Friday, November 02, 2018


That Weedy Growth of Repulsive Particles

Dorothy L. Sayers (1893-1957), The Poetry of Search and the Poetry of Statement, and Other Posthumous Papers on Literature, Religion and Language (London: Victor Gollancz, 1963; rpt. Eugene: Wipf & Stock, 2006), pp. 182-183:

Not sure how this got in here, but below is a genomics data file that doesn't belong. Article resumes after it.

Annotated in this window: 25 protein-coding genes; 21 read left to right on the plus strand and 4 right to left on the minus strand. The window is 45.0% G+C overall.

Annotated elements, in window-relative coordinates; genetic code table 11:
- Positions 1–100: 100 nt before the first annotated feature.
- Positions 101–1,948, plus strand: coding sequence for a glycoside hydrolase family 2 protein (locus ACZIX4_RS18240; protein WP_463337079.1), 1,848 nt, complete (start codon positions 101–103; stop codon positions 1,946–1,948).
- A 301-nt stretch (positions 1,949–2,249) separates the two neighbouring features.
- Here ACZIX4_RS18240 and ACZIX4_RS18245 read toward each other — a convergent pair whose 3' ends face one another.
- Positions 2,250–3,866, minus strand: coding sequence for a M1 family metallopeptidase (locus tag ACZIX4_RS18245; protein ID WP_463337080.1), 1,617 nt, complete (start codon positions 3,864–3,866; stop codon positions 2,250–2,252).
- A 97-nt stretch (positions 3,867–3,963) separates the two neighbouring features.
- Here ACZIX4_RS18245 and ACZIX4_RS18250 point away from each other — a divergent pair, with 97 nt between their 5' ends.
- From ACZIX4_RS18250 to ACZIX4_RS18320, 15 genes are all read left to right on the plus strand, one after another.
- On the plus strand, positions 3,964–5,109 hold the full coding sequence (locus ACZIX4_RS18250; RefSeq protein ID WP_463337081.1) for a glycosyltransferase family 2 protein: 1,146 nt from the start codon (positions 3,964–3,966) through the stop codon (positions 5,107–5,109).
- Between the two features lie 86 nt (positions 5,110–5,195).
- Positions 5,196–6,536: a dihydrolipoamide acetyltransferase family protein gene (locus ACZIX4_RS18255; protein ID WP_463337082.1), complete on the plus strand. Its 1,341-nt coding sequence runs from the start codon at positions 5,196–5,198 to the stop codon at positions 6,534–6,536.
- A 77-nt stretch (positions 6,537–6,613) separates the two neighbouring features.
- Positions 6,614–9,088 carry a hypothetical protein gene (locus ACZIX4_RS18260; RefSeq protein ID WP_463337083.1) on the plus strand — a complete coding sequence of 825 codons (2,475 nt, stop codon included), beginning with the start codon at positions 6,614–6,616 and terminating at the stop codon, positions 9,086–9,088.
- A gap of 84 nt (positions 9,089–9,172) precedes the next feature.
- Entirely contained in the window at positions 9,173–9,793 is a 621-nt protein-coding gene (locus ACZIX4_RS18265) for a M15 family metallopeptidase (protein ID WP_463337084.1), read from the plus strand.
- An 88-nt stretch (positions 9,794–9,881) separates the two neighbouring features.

As soon as I took up residence in Oxford, I was sent to a warrior called Mr. Herbert May, with instructions that I was to be crammed through Smalls. Mr. May lived in a narrow, semi-detached house in the gloomier purlieus of Oxford, in a perpetual atmosphere of snuff. With this he refreshed himself all through his coachings; and I would not grudge him a single pinch of it, for his life must have been a hard one. So far as I know, he spent all his time with people like me. He was the indefatigable seagull, forever winging his way through the clashing rocks of Latin Prose and Greek Unseens with a fleet of dismal and inexperienced Argonauts thrashing the seas at his tail. A kindlier and more imperturbable man I never met. In two terms he accomplished what my school-teachers had not ventured to undertake in four years. We pounded our way through the Hecuba and the Alcestis; we coped with the Aorist; we mowed down under our feet that weedy growth of repulsive particles with which the Greek language is infested. Oddly enough, I cannot recall what the Latin set books were, if any; but from the fact that I still remember a few lines of the Sixth Aeneid, I am inclined to think that we may have had to tackle it. My only distinct recollection is of making my way through a series of Latin Proses, and of Mr. May, choking with laughter and snuff over some more than usually proposterous howler, recovering himself to say encouragingly: "Well, Miss Sayers, you do make the most elementary errors, but I will say for you that what you write is Latin." By which I took him to mean that I did instinctively frame the sentence after the high Roman fashion, collecting everything into a vast articulated complex of clauses and sub-clauses before proceeding to adorn the structure with passive deponents and the non-existent parts of defective verbs. And I conclude from this that it was not my linguistic sense that was at fault, but that with more imaginative teaching I might have made as good a job of Latin as of German or French.

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